Early computing research explored a range of possible platforms before silicon emerged as dominant. Quantum computing is still at an early stage, and the range of possible platforms is diverse, with important contenders being superconducting circuits, trapped ions, defect centres in diamond, donor spins in silicon and pure photonics.
Josh Nunn, from the University of Bath, will review the merits and challenges of these approaches. He will also describe the recent trend towards hybrid “modular” architectures, and describe the need for coherent storage to synchronise optical entanglement swapping. His own work focusses on broadband light storage and Josh will describe how these devices could solve the scaling challenges for all-photonic quantum computing.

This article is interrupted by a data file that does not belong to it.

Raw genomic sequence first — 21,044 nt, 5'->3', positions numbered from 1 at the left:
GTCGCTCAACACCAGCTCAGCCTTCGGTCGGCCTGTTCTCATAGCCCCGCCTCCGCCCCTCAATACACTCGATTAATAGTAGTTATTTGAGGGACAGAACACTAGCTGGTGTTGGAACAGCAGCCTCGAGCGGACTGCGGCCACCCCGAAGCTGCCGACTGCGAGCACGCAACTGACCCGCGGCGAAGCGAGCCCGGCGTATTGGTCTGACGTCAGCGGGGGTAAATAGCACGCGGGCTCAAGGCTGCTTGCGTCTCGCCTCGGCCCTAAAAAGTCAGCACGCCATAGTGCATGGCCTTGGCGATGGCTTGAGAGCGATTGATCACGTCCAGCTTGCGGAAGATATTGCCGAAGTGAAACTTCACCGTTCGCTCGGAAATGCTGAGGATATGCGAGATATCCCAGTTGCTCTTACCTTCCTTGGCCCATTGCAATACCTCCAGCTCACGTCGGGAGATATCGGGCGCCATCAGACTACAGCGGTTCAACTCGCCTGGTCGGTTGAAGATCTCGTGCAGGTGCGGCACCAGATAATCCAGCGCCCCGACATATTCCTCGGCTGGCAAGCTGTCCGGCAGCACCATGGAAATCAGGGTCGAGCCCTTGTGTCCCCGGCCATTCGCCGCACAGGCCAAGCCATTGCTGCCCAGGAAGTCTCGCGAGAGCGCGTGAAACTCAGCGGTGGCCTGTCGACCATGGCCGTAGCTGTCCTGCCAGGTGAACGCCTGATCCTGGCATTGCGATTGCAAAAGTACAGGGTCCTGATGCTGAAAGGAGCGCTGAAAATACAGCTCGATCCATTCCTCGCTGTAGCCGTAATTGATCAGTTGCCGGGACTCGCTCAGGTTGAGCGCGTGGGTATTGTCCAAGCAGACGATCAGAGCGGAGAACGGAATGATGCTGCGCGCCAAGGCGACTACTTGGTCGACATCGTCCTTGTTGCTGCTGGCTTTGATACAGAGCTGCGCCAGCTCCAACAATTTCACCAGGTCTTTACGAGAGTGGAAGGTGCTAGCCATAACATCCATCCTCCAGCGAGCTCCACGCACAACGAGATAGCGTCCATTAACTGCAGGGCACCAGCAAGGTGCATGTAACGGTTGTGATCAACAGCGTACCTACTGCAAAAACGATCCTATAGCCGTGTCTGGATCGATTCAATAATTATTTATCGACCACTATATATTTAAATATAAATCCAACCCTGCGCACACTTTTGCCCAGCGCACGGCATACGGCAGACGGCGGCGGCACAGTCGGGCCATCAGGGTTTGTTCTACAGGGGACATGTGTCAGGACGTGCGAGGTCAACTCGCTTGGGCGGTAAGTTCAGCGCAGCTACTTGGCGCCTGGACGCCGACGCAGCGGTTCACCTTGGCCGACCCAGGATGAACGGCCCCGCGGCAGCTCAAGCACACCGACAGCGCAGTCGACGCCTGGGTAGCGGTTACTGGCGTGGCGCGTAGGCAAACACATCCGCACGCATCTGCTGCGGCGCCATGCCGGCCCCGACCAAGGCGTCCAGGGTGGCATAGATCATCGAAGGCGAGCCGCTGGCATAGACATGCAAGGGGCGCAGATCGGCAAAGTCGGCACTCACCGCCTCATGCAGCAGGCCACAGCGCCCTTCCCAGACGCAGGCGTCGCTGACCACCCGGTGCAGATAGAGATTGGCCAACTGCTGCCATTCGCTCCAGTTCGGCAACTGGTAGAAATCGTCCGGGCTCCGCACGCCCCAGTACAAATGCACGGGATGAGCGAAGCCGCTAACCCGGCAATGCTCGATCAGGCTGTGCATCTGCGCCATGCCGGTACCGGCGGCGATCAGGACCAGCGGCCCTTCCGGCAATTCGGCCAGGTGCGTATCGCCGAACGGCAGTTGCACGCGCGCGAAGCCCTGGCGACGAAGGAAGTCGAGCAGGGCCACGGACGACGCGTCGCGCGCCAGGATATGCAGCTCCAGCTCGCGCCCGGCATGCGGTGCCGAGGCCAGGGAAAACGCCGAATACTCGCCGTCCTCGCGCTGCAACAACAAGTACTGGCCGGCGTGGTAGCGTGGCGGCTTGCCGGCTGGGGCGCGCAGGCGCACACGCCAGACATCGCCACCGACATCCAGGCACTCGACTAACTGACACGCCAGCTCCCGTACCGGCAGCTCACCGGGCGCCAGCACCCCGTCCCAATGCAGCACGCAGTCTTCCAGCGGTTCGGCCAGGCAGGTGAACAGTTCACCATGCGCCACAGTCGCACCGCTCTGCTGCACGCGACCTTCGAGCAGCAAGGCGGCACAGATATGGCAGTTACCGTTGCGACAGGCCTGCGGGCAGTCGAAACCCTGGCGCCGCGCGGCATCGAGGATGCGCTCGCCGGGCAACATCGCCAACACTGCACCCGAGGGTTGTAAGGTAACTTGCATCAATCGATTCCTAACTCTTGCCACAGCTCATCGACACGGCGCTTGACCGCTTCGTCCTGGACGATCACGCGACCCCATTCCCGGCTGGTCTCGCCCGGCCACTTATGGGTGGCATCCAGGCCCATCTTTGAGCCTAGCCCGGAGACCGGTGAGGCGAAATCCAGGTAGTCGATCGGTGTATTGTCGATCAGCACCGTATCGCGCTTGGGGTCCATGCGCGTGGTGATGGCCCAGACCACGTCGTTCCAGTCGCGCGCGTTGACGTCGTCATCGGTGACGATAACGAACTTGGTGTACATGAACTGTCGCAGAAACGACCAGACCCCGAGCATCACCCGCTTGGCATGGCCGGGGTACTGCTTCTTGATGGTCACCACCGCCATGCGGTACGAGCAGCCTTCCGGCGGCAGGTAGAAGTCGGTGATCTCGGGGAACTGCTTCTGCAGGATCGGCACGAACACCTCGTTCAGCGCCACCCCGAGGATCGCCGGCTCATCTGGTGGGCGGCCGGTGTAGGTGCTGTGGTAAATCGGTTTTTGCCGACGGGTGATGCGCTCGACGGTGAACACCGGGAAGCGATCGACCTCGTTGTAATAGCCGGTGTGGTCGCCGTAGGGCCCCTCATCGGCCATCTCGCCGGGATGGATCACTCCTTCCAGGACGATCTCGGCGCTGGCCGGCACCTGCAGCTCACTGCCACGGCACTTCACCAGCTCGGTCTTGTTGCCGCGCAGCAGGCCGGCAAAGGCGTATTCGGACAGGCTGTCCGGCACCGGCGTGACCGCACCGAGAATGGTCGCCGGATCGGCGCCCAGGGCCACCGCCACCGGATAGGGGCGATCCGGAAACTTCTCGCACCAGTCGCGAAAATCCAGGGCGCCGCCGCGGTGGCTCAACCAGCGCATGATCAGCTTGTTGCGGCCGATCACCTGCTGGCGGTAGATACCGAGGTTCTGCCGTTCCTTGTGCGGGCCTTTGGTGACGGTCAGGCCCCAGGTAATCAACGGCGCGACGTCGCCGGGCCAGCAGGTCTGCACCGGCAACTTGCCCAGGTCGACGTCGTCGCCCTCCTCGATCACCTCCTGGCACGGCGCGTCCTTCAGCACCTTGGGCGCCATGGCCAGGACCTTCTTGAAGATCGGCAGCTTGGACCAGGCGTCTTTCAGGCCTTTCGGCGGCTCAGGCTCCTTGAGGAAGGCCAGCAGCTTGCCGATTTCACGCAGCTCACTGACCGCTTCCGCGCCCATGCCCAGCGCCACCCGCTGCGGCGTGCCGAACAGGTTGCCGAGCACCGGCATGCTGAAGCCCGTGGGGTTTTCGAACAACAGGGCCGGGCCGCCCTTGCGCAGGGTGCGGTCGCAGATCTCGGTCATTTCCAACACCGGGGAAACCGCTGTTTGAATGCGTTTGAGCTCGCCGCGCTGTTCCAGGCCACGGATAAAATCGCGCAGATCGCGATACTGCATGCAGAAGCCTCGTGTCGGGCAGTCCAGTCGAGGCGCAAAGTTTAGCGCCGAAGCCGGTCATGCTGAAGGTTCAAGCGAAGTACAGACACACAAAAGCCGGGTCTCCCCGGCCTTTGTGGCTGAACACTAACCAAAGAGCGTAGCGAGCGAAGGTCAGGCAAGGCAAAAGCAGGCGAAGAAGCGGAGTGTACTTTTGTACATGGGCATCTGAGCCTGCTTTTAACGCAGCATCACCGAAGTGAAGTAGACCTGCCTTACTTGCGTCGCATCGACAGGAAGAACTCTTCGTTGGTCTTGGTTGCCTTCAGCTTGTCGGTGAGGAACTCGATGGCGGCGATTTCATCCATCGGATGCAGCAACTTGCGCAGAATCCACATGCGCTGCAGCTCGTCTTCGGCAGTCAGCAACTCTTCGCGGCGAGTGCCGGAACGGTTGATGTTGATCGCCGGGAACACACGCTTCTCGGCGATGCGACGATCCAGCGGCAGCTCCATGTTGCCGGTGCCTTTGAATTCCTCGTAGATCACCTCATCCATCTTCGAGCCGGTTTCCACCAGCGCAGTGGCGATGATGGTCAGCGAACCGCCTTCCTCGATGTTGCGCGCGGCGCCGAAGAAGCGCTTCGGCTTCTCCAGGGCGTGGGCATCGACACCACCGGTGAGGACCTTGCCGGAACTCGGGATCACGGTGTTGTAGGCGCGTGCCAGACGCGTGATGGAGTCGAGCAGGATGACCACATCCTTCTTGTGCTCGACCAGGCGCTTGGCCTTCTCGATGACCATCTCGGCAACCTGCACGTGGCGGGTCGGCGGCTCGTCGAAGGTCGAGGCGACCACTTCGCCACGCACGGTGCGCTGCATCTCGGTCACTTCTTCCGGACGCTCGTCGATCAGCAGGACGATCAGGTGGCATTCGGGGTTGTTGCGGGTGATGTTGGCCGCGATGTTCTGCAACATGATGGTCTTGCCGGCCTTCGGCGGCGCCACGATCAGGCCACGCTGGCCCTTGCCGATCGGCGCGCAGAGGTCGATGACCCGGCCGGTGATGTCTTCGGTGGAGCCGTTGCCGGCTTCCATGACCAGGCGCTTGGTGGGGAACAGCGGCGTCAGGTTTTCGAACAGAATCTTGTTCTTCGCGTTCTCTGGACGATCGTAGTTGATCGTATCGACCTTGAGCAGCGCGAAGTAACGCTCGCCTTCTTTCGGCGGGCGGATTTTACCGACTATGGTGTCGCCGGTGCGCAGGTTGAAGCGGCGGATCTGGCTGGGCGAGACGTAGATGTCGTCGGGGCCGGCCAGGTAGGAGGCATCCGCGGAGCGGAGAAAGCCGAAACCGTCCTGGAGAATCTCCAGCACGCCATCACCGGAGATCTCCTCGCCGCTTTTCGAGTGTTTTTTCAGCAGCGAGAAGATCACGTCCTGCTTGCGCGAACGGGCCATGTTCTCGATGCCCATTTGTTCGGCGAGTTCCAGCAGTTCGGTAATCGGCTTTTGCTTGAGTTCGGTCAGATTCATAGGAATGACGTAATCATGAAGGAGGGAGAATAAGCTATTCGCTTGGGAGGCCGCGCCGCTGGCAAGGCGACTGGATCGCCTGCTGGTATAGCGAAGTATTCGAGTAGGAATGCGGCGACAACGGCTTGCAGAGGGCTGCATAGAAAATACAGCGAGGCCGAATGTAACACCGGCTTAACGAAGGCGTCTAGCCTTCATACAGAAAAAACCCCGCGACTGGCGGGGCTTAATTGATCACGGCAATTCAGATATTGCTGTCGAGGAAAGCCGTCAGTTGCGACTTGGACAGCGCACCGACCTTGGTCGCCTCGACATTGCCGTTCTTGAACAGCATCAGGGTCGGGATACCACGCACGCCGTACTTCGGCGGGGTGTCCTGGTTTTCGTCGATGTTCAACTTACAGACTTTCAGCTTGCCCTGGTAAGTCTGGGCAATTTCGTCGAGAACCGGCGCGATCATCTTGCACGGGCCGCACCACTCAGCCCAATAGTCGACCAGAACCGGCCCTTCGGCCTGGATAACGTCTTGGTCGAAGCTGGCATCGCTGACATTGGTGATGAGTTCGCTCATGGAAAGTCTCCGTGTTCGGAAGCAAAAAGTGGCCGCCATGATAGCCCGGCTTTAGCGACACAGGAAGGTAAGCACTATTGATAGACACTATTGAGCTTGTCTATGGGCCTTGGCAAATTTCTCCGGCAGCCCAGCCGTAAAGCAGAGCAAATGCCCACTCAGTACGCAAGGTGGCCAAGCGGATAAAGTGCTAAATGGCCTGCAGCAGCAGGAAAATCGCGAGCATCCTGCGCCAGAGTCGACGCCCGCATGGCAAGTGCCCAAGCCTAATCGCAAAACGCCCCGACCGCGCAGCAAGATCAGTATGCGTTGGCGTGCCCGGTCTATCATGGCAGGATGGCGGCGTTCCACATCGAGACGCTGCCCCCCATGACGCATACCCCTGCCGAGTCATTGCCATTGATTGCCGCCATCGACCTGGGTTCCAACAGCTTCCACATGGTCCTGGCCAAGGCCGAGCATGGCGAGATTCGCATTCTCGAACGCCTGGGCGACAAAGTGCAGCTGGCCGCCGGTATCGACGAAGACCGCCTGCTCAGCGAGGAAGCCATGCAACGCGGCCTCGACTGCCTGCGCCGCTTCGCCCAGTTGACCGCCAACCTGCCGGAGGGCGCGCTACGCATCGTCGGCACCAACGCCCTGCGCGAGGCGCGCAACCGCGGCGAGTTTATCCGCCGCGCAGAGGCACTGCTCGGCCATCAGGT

After obtaining his PhD in 2009, Josh stayed on at the University of Oxford’s Clarendon Laboratory as a departmental lecturer and then as a Royal Society University Research Fellow working on light-matter interactions. In 2017 he was appointed Reader in Photonics at the Centre for Photonics and Photonic Materials at the University of Bath where he is developing protocols for light storage based on Kerr interactions in warm vapours and Brillouin scattering in diamond. He currently leads the Photonics Workpackage for the EPSRC Networked Quantum Information Technologies Hub and is a co-founder of Veriqloud, a start-up developing quantum network applications.